Geneva, Switzerland – On October 13th, the Alliance for Safe Biologic Medicines (ASBM) presented before the World Health Organization’s (WHO’s) 61st Consultation on International Nonproprietary Names (INN). ASBM Chairman Harry L Gewanter, MD presented physician perspectives on biosimilar naming gathered from prescribers in eleven countries. This included data from ASBM’s recent survey of Latin American physicians, 94% of whom supported the WHO’s Biological Qualifier (BQ) Proposal, which would assign a unique four-letter suffix to each biologic. A similar and potentially-compatible naming system was proposed by the U.S. Food and Drug Administration (FDA) in Draft Guidance released September 28th.
“Clear product identification is critical to physicians around the world, and it aids regulators in tracking the long-term safety and efficacy of these medicines. We are encouraged by the positive reception the BQ is receiving both from physicians and from other leading regulators like the FDA, and are honored to participate in its development”, said Gewanter.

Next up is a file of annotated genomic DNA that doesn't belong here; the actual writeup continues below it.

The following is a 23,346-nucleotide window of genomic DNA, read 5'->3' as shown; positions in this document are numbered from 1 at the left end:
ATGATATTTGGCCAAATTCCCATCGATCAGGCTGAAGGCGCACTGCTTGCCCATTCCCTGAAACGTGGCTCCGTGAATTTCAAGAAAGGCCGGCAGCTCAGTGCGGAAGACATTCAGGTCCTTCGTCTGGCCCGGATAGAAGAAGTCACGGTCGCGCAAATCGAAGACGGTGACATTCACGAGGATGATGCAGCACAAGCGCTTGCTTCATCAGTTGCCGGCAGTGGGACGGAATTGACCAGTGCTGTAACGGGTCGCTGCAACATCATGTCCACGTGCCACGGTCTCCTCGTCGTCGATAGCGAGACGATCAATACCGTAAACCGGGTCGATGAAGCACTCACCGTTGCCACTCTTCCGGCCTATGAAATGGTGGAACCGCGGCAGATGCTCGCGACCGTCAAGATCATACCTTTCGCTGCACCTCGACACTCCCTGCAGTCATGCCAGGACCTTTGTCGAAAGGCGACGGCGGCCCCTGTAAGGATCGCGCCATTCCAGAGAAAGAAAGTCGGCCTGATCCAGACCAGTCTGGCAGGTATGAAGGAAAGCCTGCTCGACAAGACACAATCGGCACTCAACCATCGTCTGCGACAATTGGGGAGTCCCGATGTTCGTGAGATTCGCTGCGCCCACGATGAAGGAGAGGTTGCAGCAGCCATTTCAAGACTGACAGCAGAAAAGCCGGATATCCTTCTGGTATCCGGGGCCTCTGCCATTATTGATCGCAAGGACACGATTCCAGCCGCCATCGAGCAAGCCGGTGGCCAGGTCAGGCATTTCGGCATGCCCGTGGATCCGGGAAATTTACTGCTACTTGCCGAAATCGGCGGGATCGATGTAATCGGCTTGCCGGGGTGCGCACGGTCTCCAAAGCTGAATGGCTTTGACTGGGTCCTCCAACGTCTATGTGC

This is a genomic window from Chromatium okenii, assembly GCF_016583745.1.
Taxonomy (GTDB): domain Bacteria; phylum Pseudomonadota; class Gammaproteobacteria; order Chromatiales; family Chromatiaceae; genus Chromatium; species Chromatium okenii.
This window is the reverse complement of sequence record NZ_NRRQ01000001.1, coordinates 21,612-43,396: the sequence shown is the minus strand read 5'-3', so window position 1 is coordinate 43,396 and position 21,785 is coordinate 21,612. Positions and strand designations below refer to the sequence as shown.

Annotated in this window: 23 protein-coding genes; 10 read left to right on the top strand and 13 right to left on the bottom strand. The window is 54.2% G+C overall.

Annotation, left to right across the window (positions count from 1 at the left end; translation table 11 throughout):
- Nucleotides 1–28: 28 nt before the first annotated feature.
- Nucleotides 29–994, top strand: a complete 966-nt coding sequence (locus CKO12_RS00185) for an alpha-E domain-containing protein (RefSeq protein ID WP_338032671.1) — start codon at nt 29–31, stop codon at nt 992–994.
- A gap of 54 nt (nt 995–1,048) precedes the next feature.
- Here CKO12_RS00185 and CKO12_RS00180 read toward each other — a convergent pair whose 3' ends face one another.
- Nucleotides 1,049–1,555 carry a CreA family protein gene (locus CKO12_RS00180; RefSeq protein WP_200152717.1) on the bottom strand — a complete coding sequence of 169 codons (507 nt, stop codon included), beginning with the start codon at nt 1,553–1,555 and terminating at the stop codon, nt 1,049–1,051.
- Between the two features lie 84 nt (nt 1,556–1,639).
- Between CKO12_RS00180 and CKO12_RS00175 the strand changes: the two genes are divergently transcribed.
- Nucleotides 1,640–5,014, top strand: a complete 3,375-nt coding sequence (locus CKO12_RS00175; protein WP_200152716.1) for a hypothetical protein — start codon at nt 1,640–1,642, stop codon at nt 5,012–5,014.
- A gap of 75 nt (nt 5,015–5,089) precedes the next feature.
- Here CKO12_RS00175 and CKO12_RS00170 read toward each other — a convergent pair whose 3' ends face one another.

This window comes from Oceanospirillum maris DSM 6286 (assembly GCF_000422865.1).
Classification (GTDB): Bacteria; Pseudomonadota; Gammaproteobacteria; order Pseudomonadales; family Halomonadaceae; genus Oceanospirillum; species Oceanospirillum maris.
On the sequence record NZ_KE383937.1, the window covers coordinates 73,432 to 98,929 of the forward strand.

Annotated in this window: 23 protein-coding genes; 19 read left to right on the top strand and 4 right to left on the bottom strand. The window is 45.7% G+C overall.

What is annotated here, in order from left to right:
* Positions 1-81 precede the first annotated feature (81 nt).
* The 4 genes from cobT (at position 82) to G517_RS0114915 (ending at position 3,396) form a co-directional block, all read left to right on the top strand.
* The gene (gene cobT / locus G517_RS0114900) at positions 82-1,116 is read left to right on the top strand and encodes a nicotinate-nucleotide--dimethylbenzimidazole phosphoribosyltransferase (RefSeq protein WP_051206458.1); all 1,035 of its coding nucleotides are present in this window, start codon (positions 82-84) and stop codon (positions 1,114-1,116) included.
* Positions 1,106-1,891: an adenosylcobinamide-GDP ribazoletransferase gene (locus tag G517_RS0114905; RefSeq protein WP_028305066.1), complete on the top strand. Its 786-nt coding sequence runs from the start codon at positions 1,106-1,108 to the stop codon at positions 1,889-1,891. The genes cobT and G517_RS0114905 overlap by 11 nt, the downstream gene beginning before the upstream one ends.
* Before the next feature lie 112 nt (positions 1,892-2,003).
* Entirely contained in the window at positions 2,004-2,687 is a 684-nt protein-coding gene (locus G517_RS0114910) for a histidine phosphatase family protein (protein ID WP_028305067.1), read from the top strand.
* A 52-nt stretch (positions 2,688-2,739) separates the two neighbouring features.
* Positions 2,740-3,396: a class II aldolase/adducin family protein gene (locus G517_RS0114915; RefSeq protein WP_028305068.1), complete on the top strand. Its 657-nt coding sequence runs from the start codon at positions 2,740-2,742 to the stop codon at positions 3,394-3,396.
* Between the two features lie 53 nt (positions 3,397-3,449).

Joining him to present the pharmacist perspective on biologic naming was Ronald P. Jordan, Dean of the Chapman University School of Pharmacy, former president of the American Pharmacists Association and current ASBM Advisory Board member.
Jordan shared data from ASBM’s survey of 401 U.S. pharmacists, which found 68% supported distinguishable naming for all biologics, including biosimilars.
“These results are not surprising;” said Jordan. “Pharmacists know that their ability to improve patient outcomes and safety is hampered, unless they can clearly distinguish similar biologic medicines from one another. Distinguishable names are essential for tracking, reporting and discussion of specific product indications, contraindications or any potential adverse responses. To protect the hope these new agents offer in terms of better care and lower costs, clearly associating use and results accurately with each source, requires precise product identification.”
ASBM has been very supportive of the WHO’s draft BQ proposal, providing data and testimony in the last several INN Open Sessions for Stakeholders, most recently the 60th Consultation held in April, and the INN’s Front Page Meeting held in June.